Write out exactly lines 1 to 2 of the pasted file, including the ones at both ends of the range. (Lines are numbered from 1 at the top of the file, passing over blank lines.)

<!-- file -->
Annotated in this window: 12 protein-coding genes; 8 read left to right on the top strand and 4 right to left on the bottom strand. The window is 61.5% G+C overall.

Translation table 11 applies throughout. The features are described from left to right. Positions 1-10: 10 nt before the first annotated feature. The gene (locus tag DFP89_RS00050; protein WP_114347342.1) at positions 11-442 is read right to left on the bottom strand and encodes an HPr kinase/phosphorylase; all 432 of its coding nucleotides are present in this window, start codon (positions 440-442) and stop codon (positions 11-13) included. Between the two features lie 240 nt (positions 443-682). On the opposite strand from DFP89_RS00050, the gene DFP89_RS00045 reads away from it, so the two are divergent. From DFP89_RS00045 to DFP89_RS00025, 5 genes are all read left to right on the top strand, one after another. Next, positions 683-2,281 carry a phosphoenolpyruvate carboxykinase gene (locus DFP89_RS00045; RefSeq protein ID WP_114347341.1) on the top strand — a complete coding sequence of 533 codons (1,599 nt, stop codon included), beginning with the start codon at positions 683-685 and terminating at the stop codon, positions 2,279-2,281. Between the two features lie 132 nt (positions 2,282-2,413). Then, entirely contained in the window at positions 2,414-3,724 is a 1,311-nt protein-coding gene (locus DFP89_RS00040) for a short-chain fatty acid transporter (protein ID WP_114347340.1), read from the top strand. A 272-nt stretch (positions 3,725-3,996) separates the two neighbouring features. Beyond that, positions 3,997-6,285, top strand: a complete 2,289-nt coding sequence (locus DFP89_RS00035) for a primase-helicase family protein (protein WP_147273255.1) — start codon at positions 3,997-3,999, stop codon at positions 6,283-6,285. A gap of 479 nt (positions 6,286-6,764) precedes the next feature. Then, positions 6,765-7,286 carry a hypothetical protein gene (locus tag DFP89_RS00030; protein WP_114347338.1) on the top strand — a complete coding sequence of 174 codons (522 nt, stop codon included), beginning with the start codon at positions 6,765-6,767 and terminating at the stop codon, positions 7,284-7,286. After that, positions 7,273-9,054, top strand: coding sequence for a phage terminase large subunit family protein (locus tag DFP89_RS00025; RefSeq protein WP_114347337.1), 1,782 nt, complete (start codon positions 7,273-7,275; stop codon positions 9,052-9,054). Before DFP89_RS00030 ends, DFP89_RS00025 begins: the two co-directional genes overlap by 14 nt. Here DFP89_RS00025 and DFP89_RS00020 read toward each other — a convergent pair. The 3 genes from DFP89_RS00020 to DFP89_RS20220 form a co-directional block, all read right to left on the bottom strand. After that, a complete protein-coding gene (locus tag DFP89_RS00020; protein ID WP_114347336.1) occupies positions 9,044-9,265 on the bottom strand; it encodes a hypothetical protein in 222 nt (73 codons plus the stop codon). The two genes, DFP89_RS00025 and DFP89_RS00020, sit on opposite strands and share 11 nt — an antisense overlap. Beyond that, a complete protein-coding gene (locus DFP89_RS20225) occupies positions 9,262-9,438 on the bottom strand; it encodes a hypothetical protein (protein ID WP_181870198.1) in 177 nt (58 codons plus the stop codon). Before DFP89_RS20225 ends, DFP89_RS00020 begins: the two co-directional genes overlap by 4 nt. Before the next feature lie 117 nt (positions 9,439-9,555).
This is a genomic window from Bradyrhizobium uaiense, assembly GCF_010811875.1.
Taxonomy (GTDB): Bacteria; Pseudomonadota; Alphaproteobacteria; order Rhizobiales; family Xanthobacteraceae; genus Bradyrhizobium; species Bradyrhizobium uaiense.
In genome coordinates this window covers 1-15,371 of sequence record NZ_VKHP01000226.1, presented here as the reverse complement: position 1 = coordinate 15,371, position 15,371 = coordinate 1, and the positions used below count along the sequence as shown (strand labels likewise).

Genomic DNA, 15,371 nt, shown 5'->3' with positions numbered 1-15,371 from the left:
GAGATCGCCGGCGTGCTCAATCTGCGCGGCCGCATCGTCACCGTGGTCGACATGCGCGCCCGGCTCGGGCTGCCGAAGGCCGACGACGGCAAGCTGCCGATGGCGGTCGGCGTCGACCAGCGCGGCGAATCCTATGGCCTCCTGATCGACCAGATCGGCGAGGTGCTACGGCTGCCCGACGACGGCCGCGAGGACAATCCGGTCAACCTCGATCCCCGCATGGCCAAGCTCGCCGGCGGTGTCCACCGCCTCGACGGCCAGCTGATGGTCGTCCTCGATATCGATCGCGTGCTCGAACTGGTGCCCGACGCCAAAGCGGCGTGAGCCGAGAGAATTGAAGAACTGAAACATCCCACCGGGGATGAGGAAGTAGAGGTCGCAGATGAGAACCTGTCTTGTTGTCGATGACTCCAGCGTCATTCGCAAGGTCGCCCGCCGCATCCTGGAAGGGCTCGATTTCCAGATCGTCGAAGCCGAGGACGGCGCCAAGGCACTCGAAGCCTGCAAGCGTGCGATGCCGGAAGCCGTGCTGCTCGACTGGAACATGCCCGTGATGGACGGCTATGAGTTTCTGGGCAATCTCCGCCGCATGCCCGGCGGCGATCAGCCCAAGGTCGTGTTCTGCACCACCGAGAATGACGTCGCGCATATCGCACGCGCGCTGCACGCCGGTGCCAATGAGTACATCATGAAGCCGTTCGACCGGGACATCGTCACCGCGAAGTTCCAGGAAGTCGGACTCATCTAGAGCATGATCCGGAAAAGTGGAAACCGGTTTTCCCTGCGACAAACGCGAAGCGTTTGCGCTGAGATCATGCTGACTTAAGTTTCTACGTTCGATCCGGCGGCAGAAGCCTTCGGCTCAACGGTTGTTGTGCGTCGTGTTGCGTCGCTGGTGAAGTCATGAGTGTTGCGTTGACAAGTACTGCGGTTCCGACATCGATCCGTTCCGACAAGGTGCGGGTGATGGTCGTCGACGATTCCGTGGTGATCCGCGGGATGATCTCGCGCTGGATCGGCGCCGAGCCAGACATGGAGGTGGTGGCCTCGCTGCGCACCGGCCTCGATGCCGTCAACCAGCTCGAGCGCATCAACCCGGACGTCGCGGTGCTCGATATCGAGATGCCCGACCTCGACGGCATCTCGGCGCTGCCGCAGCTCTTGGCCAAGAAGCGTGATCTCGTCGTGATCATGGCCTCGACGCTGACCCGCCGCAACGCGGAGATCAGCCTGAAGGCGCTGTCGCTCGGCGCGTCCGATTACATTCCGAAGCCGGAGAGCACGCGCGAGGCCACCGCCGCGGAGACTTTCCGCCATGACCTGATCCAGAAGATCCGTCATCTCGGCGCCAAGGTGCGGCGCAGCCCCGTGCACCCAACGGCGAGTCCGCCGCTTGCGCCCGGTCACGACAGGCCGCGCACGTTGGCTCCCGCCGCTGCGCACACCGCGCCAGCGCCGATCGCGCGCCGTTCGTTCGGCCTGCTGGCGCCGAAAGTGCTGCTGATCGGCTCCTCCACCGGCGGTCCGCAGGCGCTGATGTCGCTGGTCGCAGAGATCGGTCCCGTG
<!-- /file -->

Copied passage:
Annotated in this window: 12 protein-coding genes; 8 read left to right on the top strand and 4 right to left on the bottom strand. The window is 61.5% G+C overall.

Translation table 11 applies throughout. The features are described from left to right. Positions 1-10: 10 nt before the first annotated feature. The gene (locus tag DFP89_RS00050; protein WP_114347342.1) at positions 11-442 is read right to left on the bottom strand and encodes an HPr kinase/phosphorylase; all 432 of its coding nucleotides are present in this window, start codon (positions 440-442) and stop codon (positions 11-13) included. Between the two features lie 240 nt (positions 443-682). On the opposite strand from DFP89_RS00050, the gene DFP89_RS00045 reads away from it, so the two are divergent. From DFP89_RS00045 to DFP89_RS00025, 5 genes are all read left to right on the top strand, one after another. Next, positions 683-2,281 carry a phosphoenolpyruvate carboxykinase gene (locus DFP89_RS00045; RefSeq protein ID WP_114347341.1) on the top strand — a complete coding sequence of 533 codons (1,599 nt, stop codon included), beginning with the start codon at positions 683-685 and terminating at the stop codon, positions 2,279-2,281. Between the two features lie 132 nt (positions 2,282-2,413). Then, entirely contained in the window at positions 2,414-3,724 is a 1,311-nt protein-coding gene (locus DFP89_RS00040) for a short-chain fatty acid transporter (protein ID WP_114347340.1), read from the top strand. A 272-nt stretch (positions 3,725-3,996) separates the two neighbouring features. Beyond that, positions 3,997-6,285, top strand: a complete 2,289-nt coding sequence (locus DFP89_RS00035) for a primase-helicase family protein (protein WP_147273255.1) — start codon at positions 3,997-3,999, stop codon at positions 6,283-6,285. A gap of 479 nt (positions 6,286-6,764) precedes the next feature. Then, positions 6,765-7,286 carry a hypothetical protein gene (locus tag DFP89_RS00030; protein WP_114347338.1) on the top strand — a complete coding sequence of 174 codons (522 nt, stop codon included), beginning with the start codon at positions 6,765-6,767 and terminating at the stop codon, positions 7,284-7,286. After that, positions 7,273-9,054, top strand: coding sequence for a phage terminase large subunit family protein (locus tag DFP89_RS00025; RefSeq protein WP_114347337.1), 1,782 nt, complete (start codon positions 7,273-7,275; stop codon positions 9,052-9,054). Before DFP89_RS00030 ends, DFP89_RS00025 begins: the two co-directional genes overlap by 14 nt. Here DFP89_RS00025 and DFP89_RS00020 read toward each other — a convergent pair. The 3 genes from DFP89_RS00020 to DFP89_RS20220 form a co-directional block, all read right to left on the bottom strand. After that, a complete protein-coding gene (locus tag DFP89_RS00020; protein ID WP_114347336.1) occupies positions 9,044-9,265 on the bottom strand; it encodes a hypothetical protein in 222 nt (73 codons plus the stop codon). The two genes, DFP89_RS00025 and DFP89_RS00020, sit on opposite strands and share 11 nt — an antisense overlap. Beyond that, a complete protein-coding gene (locus DFP89_RS20225) occupies positions 9,262-9,438 on the bottom strand; it encodes a hypothetical protein (protein ID WP_181870198.1) in 177 nt (58 codons plus the stop codon). Before DFP89_RS20225 ends, DFP89_RS00020 begins: the two co-directional genes overlap by 4 nt. Before the next feature lie 117 nt (positions 9,439-9,555).